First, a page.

• Are methods of identifying the placement of students for tracks using a variety of measures to identify the broadest number of both females and males from diverse, cultural and socio-economic backgrounds ?
  • Are students allowed to self-identify for the top classes?
  • Are curriculum, instruction, and assessment qualitatively different and designed to meet the differing needs of promising students? Is the curriculum more challenging with provisions for individualization, faster pace, more higher-level thinking, and higher standards than other tracks?
  • Is there flexible movement from one track to another?

Opportunities in the Regular Classroom

The "regular" classroom may take a variety of forms. It may have a heterogeneous mix of students, it may have mainstreamed promising students, it may have a cluster group of talented students, or it may be a "middle track" in a school that is tracked. All mathematics classrooms need to provide opportunities for mathematically promising students because these students exist in every classroom even if they have somehow been tracked into lower groups. In providing for these students in the regular classroom, the following questions should be asked.

  • Are there resources, projects, problems, and means of assessment that allow for differences in the level of depth of understanding and engagement?
  • Do teachers have the pedagogical techniques to work with student populations with diverse learning needs and from diverse backgrounds?
  • Are there teachers who have been adequately prepared to work with mathematically promising students in the role of a facilitator?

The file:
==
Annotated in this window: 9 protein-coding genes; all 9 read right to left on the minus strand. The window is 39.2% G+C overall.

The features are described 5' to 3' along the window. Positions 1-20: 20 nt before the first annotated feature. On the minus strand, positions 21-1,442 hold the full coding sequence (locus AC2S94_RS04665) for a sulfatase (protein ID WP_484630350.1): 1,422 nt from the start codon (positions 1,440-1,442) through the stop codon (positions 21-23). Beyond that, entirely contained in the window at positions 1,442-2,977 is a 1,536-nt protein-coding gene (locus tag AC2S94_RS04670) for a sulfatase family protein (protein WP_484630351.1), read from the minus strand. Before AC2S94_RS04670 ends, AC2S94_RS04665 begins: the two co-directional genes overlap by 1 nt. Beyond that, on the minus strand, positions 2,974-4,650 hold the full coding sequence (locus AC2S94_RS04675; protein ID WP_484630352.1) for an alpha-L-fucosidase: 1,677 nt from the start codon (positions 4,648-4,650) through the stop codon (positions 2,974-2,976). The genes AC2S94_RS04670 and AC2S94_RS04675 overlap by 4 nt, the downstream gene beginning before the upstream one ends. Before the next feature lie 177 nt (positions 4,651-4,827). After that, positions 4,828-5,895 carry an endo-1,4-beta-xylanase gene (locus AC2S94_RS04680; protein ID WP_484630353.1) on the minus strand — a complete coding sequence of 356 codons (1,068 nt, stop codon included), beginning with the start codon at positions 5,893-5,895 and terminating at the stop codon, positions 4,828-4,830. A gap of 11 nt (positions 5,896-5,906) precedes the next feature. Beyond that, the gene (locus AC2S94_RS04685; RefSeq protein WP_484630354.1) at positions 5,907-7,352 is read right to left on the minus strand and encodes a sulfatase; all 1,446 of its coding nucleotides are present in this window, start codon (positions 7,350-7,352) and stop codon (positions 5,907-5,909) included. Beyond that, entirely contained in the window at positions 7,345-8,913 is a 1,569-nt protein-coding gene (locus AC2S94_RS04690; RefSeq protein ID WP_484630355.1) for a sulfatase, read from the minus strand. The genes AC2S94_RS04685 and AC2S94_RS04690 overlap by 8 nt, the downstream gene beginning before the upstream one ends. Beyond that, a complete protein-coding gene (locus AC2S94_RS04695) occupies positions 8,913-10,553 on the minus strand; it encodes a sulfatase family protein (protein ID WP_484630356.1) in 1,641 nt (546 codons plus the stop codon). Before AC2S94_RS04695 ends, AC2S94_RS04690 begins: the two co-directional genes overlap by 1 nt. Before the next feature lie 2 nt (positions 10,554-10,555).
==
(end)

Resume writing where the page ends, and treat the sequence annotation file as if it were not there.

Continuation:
• Does the teacher have a contingency plan to determine when students have mastered mathematical concepts and skills so that they do not unnecessarily repeat material?
  • Are there opportunities for promising students to explore interesting problems with others of like interests and abilities?

Pull-out and Magnet Programs for the Mathematically Promising

Pull-out programs can be defined as programs that occur during the school day where students leave their regular classroom to engage in activities with other students of similar abilities or interest. Magnet programs are those full-time programs or schools that have been designed for promising students or for those with special interests in mathematics. If schools or districts decide to provide these programs for mathematically promising students, the following questions should be considered:

  • Are there students not identified for these programs who could benefit from them?
  • Will students who are not included in these programs have lower self-esteem and decide that they are not capable of becoming good mathematical thinkers?
  • Are methods of identifying the placement of students for these programs using a variety of measures to identify the broadest number of both females and males from diverse, cultural and socio-economic backgrounds ?
  • Are students allowed to self-identify for the program?
  • Are there appropriate opportunities in mathematics that have clearly-defined, comprehensive, integrated goals and are not simply isolated activities?
  • In pull-out programs, are activities coordinated with the regular classroom teacher so there is continual support and challenge?

Extracurricular Activities